Traffic Signal and Street Light Information Sheets
Willis Lamm
  Street Light Information Sheet -
Understanding Shunts


Note: This document is a continuation of Understanding Early Street Light Circuits.

Most early street light systems ran on series circuits. The reasons for their use and how they worked are more completely discussed in the feature, Understanding Series Circuits, however I'll briefly recap their basic operations and why shunts were needed for lamps connected to these circuits.

In series circuits all of the lamps are daisy-chained in series as illustrated in Figure 1. The circuits operated on high voltage but limited amperage, allowing the use of smaller, far less expensive conductor wires. The actual voltage across each lamp was generally less than 50 volts but the potential voltage produced by the regulator could often exceed 2,000 volts.

Figure 1 shows the basic layout of a series circuit. Simply put, current leaves the regulator, passes through each lamp in turn, then returns to the regulator.

If a lamp were to fail, the circuit would be interrupted and the string of lights would go dark, as illustrated in Figure 2.

To prevent the string from going dark, a shunt would be placed in parallel across each lamp. When the lamp eventually failed, the shunt would allow current to bypass the failed lamp and keep the remainder of the lamps lit, as illustrated in Figure 3.

The earliest widely-used electric street lamps were arc lamps. (Please see Understanding Arc Lamps for a more detailed discussion on arc lamps.)

Eventually arc lamps gave way to Mazda type incandescent lamps. However both types of lighting primarily relied on series circuits, so the same basic approaches for shunting applied to either technology.


A simple early means of shunting each lamp was through the use of autotransformers. Current would be passed through the primary windings of the autotransformer whether or not the lamp itself was working, and thus kept the circuit alive. The lamp was supplied from the secondary windings of the autotransformer.

There was a definite advantage in having a distinctive piece of hardware in place that would both bypass a failed lamp and keep the voltage to the lamp socket from spiking to deadly levels when lamps were changed. Even with autotransformers installed inside incandescent luminaire bodies, the overall size and weight of those fixtures were less than that of similar use arc lamps.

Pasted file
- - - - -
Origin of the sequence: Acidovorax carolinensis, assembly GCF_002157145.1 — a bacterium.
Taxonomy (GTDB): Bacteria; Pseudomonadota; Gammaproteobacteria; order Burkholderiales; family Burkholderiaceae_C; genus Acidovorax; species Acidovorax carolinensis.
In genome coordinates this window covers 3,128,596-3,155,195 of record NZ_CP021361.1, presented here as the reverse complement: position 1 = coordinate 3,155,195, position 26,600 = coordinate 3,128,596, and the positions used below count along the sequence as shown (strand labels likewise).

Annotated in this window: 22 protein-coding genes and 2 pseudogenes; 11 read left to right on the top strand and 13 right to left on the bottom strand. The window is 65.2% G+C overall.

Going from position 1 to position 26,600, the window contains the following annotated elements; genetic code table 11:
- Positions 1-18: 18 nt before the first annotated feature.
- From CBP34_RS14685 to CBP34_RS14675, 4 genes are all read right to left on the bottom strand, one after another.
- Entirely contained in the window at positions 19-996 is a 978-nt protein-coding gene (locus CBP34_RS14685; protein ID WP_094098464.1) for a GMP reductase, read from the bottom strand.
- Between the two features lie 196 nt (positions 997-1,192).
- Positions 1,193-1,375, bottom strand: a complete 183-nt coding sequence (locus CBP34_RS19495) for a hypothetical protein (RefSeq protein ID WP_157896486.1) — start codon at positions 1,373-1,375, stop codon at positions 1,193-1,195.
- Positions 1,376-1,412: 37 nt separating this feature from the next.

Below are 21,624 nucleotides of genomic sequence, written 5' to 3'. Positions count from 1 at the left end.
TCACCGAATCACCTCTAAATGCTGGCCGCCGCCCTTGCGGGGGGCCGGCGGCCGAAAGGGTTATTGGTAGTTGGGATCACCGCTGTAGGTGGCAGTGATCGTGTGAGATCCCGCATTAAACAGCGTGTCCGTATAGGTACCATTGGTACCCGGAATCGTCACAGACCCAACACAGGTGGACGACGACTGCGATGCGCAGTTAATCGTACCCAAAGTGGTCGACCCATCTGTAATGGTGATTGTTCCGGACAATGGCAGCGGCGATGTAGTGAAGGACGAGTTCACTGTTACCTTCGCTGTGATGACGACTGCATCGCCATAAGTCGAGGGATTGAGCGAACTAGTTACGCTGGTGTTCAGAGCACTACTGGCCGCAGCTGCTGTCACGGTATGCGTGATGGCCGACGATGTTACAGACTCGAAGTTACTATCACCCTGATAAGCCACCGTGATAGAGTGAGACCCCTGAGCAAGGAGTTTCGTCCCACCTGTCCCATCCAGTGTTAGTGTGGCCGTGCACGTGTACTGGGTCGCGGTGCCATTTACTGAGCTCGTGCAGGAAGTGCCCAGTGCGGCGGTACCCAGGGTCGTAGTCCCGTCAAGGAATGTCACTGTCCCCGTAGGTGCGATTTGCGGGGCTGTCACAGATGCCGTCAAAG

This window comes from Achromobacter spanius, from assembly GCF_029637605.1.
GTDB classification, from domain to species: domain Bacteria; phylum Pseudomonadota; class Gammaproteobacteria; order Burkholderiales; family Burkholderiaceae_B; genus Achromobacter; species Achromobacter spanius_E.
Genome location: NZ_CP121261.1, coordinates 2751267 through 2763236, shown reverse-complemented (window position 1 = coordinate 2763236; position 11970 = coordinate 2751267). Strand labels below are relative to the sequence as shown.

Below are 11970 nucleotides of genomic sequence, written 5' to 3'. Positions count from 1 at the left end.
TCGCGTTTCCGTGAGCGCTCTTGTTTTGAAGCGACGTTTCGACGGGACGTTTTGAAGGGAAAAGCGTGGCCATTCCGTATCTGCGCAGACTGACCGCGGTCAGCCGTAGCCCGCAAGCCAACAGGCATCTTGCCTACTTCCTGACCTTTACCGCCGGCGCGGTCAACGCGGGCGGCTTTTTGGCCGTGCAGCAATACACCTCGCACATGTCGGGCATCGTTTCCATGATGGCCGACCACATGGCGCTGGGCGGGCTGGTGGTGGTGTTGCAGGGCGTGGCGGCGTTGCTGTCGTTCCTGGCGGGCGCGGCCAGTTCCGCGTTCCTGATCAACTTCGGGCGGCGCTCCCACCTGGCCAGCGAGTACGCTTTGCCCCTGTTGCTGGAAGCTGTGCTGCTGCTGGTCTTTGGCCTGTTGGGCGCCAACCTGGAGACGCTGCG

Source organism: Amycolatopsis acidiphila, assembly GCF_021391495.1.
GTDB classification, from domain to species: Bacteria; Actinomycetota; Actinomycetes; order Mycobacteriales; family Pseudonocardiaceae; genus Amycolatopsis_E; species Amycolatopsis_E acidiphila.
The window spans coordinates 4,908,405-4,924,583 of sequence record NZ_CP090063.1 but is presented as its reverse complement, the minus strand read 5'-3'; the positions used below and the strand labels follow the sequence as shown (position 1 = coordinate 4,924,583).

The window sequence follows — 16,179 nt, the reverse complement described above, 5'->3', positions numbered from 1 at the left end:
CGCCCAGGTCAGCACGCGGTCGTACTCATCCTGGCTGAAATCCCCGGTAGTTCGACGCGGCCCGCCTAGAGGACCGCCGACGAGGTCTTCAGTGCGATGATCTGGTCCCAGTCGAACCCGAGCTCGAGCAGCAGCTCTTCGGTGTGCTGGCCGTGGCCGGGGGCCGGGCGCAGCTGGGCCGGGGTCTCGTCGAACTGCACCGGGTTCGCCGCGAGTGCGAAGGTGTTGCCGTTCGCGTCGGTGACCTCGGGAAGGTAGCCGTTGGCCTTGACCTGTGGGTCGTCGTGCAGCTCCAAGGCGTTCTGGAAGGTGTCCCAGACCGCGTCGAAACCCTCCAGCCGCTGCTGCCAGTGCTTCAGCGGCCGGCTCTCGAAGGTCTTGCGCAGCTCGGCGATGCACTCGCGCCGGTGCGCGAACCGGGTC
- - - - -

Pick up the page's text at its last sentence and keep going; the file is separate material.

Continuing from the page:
There were, however, two distinctive disadvantages associated with autotransformers. Autotransformers consumed some power themselves in order to operate, slightly decreasing the efficiency of the circuit and the number of lamps that could be supplied by a given regulator. When lamps failed, autotransformers would sometimes generate significant radio interference.

In the late 1940s when mercury vapor lamps became popular, the ballasts used to operate the mercury vapor lamps also served satisfactorily as shunts. Furthermore these ballasts did not produce the same radio interference as autotransformers when lamps failed. These devices remain in service today on series circuits that supply mercury vapor lamps.

  Magnetic Cutouts

An early but effective design during the arc lamp era involved the magnetic cutout. The premise was simple. A magnetic solenoid was wired in parallel with the lamp. When the lamp failed, voltage across the solenoid would go high and the solenoid would attract a plunger that would close a toggle or knife switch. When the switch was thrown, the failed lamp would be effectively bypassed and the remaining lamps would stay lit.

When a carbon electrode set in an arc lamp or a bulb in an incandescent lamp was replaced, the lineman would reset the magnetic cutout, once again placing that lamp back in the series.

Magnetic cutouts worked well for arc lamps but sometimes created problems for incandescent lamps. If the cutout did not act quickly enough, a small lightning storm of high voltage could erupt in the burned out lamp that sometimes could damage the socket and luminaire.

In an effort to improve the response of magnetic cutouts, engineers worked on miniaturizing the devices, often using the bayonet principle of the Jones Socket.

However as film type cutouts became more reliable, they were ultimately preferred over the slower-acting magnetic cutouts.

Continue to Film Cutouts

Return to Part One

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